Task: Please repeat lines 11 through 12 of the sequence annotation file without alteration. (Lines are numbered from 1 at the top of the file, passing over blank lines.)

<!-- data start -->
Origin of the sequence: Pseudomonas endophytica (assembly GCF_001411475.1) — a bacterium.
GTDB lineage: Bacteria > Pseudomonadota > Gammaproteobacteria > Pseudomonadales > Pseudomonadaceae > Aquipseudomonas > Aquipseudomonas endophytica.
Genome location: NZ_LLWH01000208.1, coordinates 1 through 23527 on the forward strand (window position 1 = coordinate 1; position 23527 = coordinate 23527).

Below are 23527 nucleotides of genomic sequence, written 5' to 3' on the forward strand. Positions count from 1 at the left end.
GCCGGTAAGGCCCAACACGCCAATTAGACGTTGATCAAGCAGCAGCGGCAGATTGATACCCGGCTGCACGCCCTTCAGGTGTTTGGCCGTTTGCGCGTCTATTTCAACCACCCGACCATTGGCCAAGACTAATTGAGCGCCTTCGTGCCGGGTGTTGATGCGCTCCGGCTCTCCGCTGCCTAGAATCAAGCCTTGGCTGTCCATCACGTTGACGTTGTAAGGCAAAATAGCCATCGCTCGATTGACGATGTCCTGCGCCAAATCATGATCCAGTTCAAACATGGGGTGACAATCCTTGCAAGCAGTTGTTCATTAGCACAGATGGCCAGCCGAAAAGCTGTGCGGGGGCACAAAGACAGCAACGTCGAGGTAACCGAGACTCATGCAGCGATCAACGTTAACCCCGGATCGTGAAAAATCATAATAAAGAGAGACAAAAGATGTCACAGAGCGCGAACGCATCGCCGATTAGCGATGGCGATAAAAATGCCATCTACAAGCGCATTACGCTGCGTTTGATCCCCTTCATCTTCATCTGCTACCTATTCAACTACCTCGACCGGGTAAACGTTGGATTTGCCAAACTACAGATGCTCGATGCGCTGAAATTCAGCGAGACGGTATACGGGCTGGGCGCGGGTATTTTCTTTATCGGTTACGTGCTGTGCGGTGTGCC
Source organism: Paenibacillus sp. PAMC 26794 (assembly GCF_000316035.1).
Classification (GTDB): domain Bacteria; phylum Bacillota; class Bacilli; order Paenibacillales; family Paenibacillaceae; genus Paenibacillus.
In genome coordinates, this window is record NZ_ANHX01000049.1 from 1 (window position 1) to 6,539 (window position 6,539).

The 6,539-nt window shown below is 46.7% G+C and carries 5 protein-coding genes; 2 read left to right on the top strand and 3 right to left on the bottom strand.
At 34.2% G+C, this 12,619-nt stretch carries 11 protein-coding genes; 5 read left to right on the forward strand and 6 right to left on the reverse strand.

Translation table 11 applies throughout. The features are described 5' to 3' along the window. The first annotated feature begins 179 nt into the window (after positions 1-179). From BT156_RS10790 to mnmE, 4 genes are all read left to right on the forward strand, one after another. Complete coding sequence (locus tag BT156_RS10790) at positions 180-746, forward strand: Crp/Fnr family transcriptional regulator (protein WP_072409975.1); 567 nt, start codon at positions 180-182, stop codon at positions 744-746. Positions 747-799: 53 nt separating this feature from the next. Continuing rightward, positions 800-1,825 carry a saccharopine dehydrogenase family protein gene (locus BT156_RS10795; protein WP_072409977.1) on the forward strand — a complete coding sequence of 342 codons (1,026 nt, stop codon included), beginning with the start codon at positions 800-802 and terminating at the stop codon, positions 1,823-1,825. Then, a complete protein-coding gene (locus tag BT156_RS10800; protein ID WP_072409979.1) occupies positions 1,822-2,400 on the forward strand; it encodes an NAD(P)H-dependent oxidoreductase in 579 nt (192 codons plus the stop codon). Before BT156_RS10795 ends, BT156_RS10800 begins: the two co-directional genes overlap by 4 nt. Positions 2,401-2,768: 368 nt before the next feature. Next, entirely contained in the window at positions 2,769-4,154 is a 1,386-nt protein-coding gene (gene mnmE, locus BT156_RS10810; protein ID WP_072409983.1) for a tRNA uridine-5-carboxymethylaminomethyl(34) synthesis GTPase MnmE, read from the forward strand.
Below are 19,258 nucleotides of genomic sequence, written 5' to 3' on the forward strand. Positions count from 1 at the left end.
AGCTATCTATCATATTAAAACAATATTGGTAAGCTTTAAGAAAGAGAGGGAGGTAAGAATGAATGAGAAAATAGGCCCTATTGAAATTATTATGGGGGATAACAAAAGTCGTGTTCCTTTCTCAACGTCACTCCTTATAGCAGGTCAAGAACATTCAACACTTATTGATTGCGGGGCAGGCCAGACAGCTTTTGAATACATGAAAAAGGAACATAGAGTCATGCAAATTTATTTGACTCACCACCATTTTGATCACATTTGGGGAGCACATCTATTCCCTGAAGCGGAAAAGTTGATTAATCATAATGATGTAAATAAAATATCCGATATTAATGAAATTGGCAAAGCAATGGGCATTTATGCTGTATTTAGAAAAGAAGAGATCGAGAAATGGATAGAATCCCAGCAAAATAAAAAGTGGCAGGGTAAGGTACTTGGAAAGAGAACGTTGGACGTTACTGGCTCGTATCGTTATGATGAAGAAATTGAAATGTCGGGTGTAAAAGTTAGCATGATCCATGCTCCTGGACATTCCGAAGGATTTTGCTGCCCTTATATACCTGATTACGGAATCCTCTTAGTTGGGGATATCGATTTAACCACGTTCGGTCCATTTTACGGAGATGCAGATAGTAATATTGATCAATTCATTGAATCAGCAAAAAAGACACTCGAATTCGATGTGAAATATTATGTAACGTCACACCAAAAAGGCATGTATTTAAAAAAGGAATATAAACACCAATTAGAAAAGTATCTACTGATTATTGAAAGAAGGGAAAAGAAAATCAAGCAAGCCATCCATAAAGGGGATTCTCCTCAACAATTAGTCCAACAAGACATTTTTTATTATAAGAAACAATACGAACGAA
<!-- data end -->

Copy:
Translation table 11 applies throughout. The features are described 5' to 3' along the window. The first annotated feature begins 179 nt into the window (after positions 1-179). From BT156_RS10790 to mnmE, 4 genes are all read left to right on the forward strand, one after another. Complete coding sequence (locus tag BT156_RS10790) at positions 180-746, forward strand: Crp/Fnr family transcriptional regulator (protein WP_072409975.1); 567 nt, start codon at positions 180-182, stop codon at positions 744-746. Positions 747-799: 53 nt separating this feature from the next. Continuing rightward, positions 800-1,825 carry a saccharopine dehydrogenase family protein gene (locus BT156_RS10795; protein WP_072409977.1) on the forward strand — a complete coding sequence of 342 codons (1,026 nt, stop codon included), beginning with the start codon at positions 800-802 and terminating at the stop codon, positions 1,823-1,825. Then, a complete protein-coding gene (locus tag BT156_RS10800; protein ID WP_072409979.1) occupies positions 1,822-2,400 on the forward strand; it encodes an NAD(P)H-dependent oxidoreductase in 579 nt (192 codons plus the stop codon). Before BT156_RS10795 ends, BT156_RS10800 begins: the two co-directional genes overlap by 4 nt. Positions 2,401-2,768: 368 nt before the next feature. Next, entirely contained in the window at positions 2,769-4,154 is a 1,386-nt protein-coding gene (gene mnmE, locus BT156_RS10810; protein ID WP_072409983.1) for a tRNA uridine-5-carboxymethylaminomethyl(34) synthesis GTPase MnmE, read from the forward strand.
Below are 19,258 nucleotides of genomic sequence, written 5' to 3' on the forward strand. Positions count from 1 at the left end.